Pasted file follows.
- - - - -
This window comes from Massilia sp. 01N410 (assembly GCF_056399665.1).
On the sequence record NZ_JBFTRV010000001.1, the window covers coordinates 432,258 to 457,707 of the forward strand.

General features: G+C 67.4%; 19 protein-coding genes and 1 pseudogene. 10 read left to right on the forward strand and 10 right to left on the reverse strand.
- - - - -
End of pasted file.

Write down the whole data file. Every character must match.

This window comes from Massilia sp. 01N410 (assembly GCF_056399665.1).
On the sequence record NZ_JBFTRV010000001.1, the window covers coordinates 432,258 to 457,707 of the forward strand.

General features: G+C 67.4%; 19 protein-coding genes and 1 pseudogene. 10 read left to right on the forward strand and 10 right to left on the reverse strand.